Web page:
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History of Animals   


the transformations take place in intervals of three or four days,
corresponding to the lengths of interval at which the crises recur
in intermittent fevers.
So much for the generation of insects. Their death is due to the
shrivelling of their organs, just as the larger animals die of old
age.
Winged insects die in autumn from the shrinking of their wings.
The myops dies from dropsy in the eyes.
21

With regard to the generation of bees different hypotheses are
in vogue. Some affirm that bees neither copulate nor give birth to
young, but that they fetch their young. And some say that they fetch
their young from the flower of the callyntrum; others assert that they
bring them from the flower of the reed, others, from the flower of the
olive. And in respect to the olive theory, it is stated as a proof
that, when the olive harvest is most abundant, the swarms are most
numerous. Others declare that they fetch the brood of the drones
from such things as above mentioned, but that the working bees are
engendered by the rulers of the hive.
Now of these rulers there are two kinds: the better kind is
red in colour, the inferior kind is black and variegated; the ruler is
double the size of the working bee. These rulers have the abdomen or
part below the waist half as large again, and they are called by
some the 'mothers', from an idea that they bear or generate the
bees; and, as a proof of this theory of their motherhood, they declare
that the brood of the drones appears even when there is no ruler-bee
in the hive, but that the bees do not appear in his absence. Others,
again, assert that these insects copulate, and that the drones are
male and the bees female.
The ordinary bee is generated in the cells of the comb, but
the ruler-bees in cells down below attached to the comb, suspended
from it, apart from the rest, six or seven in number, and growing in a
way quite different from the mode of growth of the ordinary brood.
Bees are provided with a sting, but the drones are not so
provided. The rulers are provided with stings, but they never use
them; and this latter circumstance will account for the belief of some
people that they have no stings at all.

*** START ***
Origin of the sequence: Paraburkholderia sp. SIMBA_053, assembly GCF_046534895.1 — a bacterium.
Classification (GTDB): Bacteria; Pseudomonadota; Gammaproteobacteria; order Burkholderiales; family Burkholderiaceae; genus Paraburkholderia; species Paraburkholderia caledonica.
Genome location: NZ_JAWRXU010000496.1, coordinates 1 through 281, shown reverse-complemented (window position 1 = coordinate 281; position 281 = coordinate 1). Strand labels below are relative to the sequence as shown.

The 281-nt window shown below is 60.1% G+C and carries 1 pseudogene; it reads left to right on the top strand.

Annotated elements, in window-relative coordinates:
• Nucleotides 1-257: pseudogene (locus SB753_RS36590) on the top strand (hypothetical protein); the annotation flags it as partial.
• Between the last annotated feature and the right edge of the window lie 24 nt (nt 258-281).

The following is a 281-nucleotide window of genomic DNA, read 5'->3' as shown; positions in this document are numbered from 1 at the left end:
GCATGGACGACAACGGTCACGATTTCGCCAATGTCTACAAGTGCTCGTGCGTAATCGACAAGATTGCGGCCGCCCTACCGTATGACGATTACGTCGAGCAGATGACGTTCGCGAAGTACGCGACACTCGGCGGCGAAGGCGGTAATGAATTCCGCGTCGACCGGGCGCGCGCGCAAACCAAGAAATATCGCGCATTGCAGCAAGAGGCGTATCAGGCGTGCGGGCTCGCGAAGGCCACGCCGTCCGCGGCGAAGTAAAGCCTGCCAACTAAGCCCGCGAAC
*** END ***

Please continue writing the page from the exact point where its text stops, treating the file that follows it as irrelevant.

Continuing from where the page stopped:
22

Of bees there are various species. The best kind is a little round
mottled insect; another is long, and resembles the anthrena; a third
is a black and flat-bellied, and is nick-named the 'robber'; a
fourth kind is the drone, the largest of all, but stingless and
inactive. And this proportionate size of the drone explains why some
bee-masters place a net-work in front of the hives; for the network is
put to keep the big drones out while it lets the little bees go in.
Of the king bees there are, as has been stated, two kinds. In
every hive there are more kings than one; and a hive goes to ruin if
there be too few kings, not because of anarchy thereby ensuing, but,
as we are told, because these creatures contribute in some way to
the generation of the common bees. A hive will go also to ruin if
there be too large a number of kings in it; for the members of the
hives are thereby subdivided into too many separate factions.
Whenever the spring-time is late a-coming, and when there is
drought and mildew, then the progeny of the hive is small in number.
But when the weather is dry they attend to the honey, and in rainy
weather their attention is concentrated on the brood; and this will
account for the coincidence of rich olive-harvests and abundant
swarms.
The bees first work at the honeycomb, and then put the pupae
in it: by the mouth, say those who hold the theory of their bringing
them from elsewhere. After putting in the pupae they put in the
honey for subsistence, and this they do in the summer and autumn; and,

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